Many of us disagree with Hillary Clinton on a number of issues, in some cases intensely. But there is one overarching reason we should be vigorously supporting her election: The future of the Supreme Court is at stake.
I conducted the following interview yesterday, before the convention actually started. Denise Merrill is a Connecticut delegate (although not, as she pointed out to me, a superdelegate) and serves Connecticut as their Secretary of State. A recent achievement was the state becoming the first to pass a campaign finance reform law which created a public financing system for elections -- all the other states with such laws created them through ballot initiatives or referenda.
John Burton is the chair of the California Democratic Party, and he has over three decades of experience working in the California government. On this...
Yesterday morning, we published a story saying that Jeffrey Miller, campaign manager of former Texas Gov. Rick Perry's 2016 presidential campaign and the director of his leadership PAC, received nearly half the money spent by those organizations. Yesterday afternoon, we pulled the story.
If Clinton was bought by investment bankers, hedge fund managers and the like, we'd expect to see them donating in large numbers to her campaign committee; even though individual contributions to that account are limited to $2,700 for the primary and another $2,700 for the general election, they are a good measure of which parts of the economy are really drawn to a candidate.
Perhaps the time has come to launch a modern 21st century conversation, ten years long, about our election procedures, our governing mechanisms, and the 18th century constitutional structures bequeathed to us by our founders.
Ultimately, I don't think Bernie Sanders will endorse Clinton's candidacy. I really don't. I think Sanders wants to endorse Clinton. I even understand the view of some in the Democratic party that he needs to endorse Clinton to promote party unity.
The McDonnell case will make it harder for people like Superman prosecutor Patrick Fitzgerald, who are looking out for the integrity of the system, and the good of the voter, to do their jobs.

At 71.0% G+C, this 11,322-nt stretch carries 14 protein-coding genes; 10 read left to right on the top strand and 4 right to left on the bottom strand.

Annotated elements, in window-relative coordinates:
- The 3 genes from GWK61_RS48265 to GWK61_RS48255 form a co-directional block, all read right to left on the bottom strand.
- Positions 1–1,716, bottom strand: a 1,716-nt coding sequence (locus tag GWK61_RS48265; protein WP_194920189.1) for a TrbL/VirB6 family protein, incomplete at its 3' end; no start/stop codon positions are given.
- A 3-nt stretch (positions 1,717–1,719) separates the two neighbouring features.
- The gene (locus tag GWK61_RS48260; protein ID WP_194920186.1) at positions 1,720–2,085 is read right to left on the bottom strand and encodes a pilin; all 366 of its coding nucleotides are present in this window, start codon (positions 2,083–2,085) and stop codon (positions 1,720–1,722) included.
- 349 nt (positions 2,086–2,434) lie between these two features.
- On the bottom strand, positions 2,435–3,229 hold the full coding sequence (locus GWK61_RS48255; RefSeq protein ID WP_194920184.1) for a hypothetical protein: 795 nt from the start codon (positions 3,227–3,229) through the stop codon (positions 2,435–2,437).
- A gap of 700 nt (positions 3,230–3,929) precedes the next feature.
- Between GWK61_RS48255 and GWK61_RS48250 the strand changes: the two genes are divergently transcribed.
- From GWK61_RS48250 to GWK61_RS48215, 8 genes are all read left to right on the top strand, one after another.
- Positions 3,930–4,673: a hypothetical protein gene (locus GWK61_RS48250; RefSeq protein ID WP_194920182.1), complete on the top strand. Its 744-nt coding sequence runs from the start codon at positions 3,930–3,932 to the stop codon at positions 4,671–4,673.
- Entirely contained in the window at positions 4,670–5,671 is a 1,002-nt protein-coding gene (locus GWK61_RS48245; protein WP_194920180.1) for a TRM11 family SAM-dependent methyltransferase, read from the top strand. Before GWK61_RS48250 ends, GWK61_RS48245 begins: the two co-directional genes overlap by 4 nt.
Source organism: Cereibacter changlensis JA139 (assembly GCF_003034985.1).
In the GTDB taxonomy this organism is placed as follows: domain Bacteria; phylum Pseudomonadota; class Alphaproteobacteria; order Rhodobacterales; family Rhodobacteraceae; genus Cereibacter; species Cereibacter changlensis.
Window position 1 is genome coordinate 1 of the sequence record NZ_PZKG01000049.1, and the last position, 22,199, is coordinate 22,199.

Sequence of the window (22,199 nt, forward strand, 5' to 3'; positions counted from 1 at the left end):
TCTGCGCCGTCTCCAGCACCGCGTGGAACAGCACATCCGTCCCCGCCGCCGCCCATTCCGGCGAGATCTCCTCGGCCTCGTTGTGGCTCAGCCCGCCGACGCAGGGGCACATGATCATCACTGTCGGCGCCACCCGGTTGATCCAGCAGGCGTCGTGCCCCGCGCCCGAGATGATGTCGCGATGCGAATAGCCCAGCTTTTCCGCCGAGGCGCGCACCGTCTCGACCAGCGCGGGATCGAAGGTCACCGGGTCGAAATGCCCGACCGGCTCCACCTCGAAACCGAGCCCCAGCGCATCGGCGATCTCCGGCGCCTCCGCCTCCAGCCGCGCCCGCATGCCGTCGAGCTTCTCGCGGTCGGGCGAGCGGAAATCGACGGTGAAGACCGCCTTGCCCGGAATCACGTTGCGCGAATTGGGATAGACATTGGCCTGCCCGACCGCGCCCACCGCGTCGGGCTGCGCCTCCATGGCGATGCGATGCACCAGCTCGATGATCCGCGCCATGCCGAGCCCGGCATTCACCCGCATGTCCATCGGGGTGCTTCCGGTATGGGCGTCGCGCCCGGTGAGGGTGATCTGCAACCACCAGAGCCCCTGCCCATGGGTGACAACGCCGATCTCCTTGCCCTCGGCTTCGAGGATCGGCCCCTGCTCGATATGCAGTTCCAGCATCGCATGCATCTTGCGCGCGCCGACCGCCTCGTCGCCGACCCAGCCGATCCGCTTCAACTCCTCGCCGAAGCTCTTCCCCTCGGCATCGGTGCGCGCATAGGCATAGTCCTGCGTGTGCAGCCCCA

The failure of the U.S. Congress to pass any meaningful gun-safety legislation in the wake of mass shootings is driven by far more than the heavily covered left-right ideological split in both our country and our U.S. House and Senate.
Commissioner Lee Goodman, a Republican, did not respond to a request for comment through the FEC press office. The press office also denied a request for comment from one of the acting officials.
Regardless of who you supported for the nomination, and regardless of party affiliation, everyone should be grateful to Senator Sanders for embodying what real campaign finance reform looks like.
In this season of presidential electoral politics, there is much going on, but one of the most disturbing things is the massive amounts of money being spent by the presidential hopefuls. This, while even the people most clamoring for relief and change are voicing their anger over having been forgotten and ignored, is an irony not to be ignored.
Private equity managers have created a huge imbalance in the campaign finance picture with their massive contributions to super PACs. But as an industry, Wall Street writ large makes its mark in the simplest of ways: by simply giving more, by far, to candidates than any other interest group.
Dear Donald, You have already made history. Now you want to make it to the White House. Here's a suggestion: Lead on the issue of money in politics...
We are halfway through the 2016 national elections and the onslaught of political money from billionaires and multimillionaires will continue and increase. This is not the way our democracy is meant to work or the way our country is meant to be governed.
History has shown, the hard way, that democracy only works if citizens have confidence that their government is equitable and works for all the People. Not just the rich and powerful. Right now, that's not the case in America.